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The Boat on the Serchio

[Published in part (lines 1-61, 88-118) by Mrs. Shelley, "Posthumous
Poems", 1824; revised and enlarged by Rossetti, "Complete Poetical
Works of P. B. S.", 1870.]

Our boat is asleep on Serchio's stream,
Its sails are folded like thoughts in a dream,
The helm sways idly, hither and thither;
Dominic, the boatman, has brought the mast,
And the oars, and the sails; but 'tis sleeping fast, _5
Like a beast, unconscious of its tether.

The stars burnt out in the pale blue air,
And the thin white moon lay withering there;
To tower, and cavern, and rift, and tree,
The owl and the bat fled drowsily. _10
Day had kindled the dewy woods,
And the rocks above and the stream below,
And the vapours in their multitudes,
And the Apennine's shroud of summer snow,
And clothed with light of aery gold _15
The mists in their eastern caves uprolled.

Day had awakened all things that be,
The lark and the thrush and the swallow free,
And the milkmaid's song and the mower's scythe
And the matin-bell and the mountain bee: _20
Fireflies were quenched on the dewy corn,
Glow-worms went out on the river's brim,
Like lamps which a student forgets to trim:
The beetle forgot to wind his horn,
The crickets were still in the meadow and hill: _25
Like a flock of rooks at a farmer's gun
Night's dreams and terrors, every one,
Fled from the brains which are their prey
From the lamp's death to the morning ray.

All rose to do the task He set to each, _30
Who shaped us to His ends and not our own;
The million rose to learn, and one to teach
What none yet ever knew or can be known.
And many rose
Whose woe was such that fear became desire;-- _35
Melchior and Lionel were not among those;
They from the throng of men had stepped aside,
And made their home under the green hill-side.
It was that hill, whose intervening brow
Screens Lucca from the Pisan's envious eye, _40
Which the circumfluous plain waving below,
Like a wide lake of green fertility,
With streams and fields and marshes bare,
Divides from the far Apennines--which lie
Islanded in the immeasurable air. _45

'What think you, as she lies in her green cove,
Our little sleeping boat is dreaming of?'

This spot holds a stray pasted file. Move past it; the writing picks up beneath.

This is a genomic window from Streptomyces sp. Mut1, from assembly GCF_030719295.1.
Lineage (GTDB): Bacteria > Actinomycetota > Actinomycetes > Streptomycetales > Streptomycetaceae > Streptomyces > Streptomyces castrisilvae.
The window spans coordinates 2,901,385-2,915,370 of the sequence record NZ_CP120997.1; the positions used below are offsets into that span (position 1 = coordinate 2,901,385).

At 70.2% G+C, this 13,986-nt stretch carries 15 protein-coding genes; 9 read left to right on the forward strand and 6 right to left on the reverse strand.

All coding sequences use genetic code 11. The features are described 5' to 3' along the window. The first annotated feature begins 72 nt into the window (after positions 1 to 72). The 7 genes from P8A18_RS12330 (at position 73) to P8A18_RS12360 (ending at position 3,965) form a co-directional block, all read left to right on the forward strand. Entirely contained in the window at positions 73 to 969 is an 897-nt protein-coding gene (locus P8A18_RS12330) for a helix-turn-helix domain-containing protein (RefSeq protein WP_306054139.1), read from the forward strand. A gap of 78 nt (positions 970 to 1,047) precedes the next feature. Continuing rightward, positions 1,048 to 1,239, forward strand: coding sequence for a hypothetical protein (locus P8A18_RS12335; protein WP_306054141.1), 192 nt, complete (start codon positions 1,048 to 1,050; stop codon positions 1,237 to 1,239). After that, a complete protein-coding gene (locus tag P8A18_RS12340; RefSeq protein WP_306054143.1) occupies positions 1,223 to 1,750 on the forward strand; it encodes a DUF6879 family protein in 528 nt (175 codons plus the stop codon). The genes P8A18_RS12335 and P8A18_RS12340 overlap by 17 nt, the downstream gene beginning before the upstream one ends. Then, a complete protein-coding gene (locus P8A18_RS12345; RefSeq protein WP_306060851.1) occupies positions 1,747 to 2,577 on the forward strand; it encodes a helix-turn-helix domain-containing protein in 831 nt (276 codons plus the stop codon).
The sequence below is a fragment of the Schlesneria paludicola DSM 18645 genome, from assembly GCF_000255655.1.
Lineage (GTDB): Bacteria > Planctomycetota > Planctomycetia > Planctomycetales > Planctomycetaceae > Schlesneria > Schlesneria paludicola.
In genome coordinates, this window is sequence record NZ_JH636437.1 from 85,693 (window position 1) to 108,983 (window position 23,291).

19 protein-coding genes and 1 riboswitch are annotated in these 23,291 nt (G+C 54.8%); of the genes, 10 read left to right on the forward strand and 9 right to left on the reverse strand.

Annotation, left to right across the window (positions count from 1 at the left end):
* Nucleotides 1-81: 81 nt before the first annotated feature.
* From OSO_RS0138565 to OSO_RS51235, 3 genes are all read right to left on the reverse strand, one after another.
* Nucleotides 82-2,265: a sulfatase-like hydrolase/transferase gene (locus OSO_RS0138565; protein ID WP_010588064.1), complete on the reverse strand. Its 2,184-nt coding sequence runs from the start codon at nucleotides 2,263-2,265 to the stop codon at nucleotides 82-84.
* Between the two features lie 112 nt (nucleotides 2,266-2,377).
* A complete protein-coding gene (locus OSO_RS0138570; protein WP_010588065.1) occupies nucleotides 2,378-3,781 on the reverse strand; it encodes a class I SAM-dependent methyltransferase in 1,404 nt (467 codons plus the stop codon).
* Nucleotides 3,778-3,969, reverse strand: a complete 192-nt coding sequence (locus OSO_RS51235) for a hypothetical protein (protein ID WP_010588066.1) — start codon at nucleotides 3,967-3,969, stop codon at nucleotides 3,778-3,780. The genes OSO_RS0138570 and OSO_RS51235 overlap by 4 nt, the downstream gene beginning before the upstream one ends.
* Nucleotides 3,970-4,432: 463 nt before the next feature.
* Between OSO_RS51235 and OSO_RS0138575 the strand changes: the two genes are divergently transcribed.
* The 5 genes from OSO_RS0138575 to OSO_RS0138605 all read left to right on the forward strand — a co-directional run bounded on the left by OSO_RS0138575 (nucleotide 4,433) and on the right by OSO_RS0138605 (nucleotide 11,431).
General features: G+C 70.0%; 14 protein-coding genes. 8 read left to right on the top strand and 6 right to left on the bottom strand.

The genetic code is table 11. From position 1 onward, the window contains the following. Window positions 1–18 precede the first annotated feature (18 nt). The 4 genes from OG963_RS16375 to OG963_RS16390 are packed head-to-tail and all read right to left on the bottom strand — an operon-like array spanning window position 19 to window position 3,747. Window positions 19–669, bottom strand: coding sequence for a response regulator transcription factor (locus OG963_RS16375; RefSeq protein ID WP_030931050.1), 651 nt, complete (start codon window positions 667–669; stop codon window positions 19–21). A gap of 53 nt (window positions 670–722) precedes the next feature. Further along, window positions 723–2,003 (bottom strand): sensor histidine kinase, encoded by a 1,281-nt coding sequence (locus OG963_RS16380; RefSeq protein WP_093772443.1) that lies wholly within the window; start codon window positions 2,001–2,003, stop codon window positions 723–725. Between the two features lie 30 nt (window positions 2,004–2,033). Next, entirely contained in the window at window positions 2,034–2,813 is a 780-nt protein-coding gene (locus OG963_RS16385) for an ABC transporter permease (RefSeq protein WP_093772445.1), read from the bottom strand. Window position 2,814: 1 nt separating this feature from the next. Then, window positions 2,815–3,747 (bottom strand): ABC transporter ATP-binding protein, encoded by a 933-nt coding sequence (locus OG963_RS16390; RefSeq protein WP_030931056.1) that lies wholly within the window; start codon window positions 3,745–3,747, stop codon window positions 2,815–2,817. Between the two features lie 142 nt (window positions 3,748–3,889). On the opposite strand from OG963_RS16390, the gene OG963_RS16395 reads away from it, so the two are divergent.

'If morning dreams are true, why I should guess
That she was dreaming of our idleness,
And of the miles of watery way _50
We should have led her by this time of day.'-

'Never mind,' said Lionel,
'Give care to the winds, they can bear it well
About yon poplar-tops; and see
The white clouds are driving merrily, _55
And the stars we miss this morn will light
More willingly our return to-night.--
How it whistles, Dominic's long black hair!
List, my dear fellow; the breeze blows fair:
Hear how it sings into the air--' _60

--'Of us and of our lazy motions,'
Impatiently said Melchior,
'If I can guess a boat's emotions;
And how we ought, two hours before,
To have been the devil knows where.' _65
And then, in such transalpine Tuscan
As would have killed a Della-Cruscan,

...

So, Lionel according to his art
Weaving his idle words, Melchior said:
'She dreams that we are not yet out of bed; _70
We'll put a soul into her, and a heart
Which like a dove chased by a dove shall beat.'

...

'Ay, heave the ballast overboard,
And stow the eatables in the aft locker.'
'Would not this keg be best a little lowered?' _75
'No, now all's right.' 'Those bottles of warm tea--
(Give me some straw)--must be stowed tenderly;
Such as we used, in summer after six,
To cram in greatcoat pockets, and to mix
Hard eggs and radishes and rolls at Eton, _80
And, couched on stolen hay in those green harbours
Farmers called gaps, and we schoolboys called arbours,
Would feast till eight.'

...

With a bottle in one hand,
As if his very soul were at a stand _85
Lionel stood--when Melchior brought him steady:--
'Sit at the helm--fasten this sheet--all ready!'

The chain is loosed, the sails are spread,
The living breath is fresh behind,
As with dews and sunrise fed, _90
Comes the laughing morning wind;--
The sails are full, the boat makes head
Against the Serchio's torrent fierce,
Then flags with intermitting course,
And hangs upon the wave, and stems _95
The tempest of the...
Which fervid from its mountain source
Shallow, smooth and strong doth come,--
Swift as fire, tempestuously
It sweeps into the affrighted sea; _100
In morning's smile its eddies coil,
Its billows sparkle, toss and boil,
Torturing all its quiet light
Into columns fierce and bright.

The Serchio, twisting forth _105
Between the marble barriers which it clove
At Ripafratta, leads through the dread chasm
The wave that died the death which lovers love,
Living in what it sought; as if this spasm
Had not yet passed, the toppling mountains cling, _110
But the clear stream in full enthusiasm
Pours itself on the plain, then wandering
Down one clear path of effluence crystalline
Sends its superfluous waves, that they may fling
At Arno's feet tribute of corn and wine;
Then, through the pestilential deserts wild
Of tangled marsh and woods of stunted pine,
It rushes to the Ocean.

NOTES:
_58-_61 List, my dear fellow, the breeze blows fair;
How it scatters Dominic's long black hair!
Singing of us, and our lazy motions,
If I can guess a boat's emotions.'--editions 1824, 1839.
_61-_67 Rossetti places these lines conjecturally between lines 51 and 52.
_61-_65 'are evidently an alternative version of 48-51' (A.C. Bradley).
_95, _96 and stems The tempest of the wanting in editions 1824, 1839.
_112 then Boscombe manuscript; until editions 1824, 1839
_114 superfluous Boscombe manuscript; clear editions 1824, 1839.
_117 pine Boscombe manuscript; fir editions 1824, 1839.


Percy Bysshe Shelley

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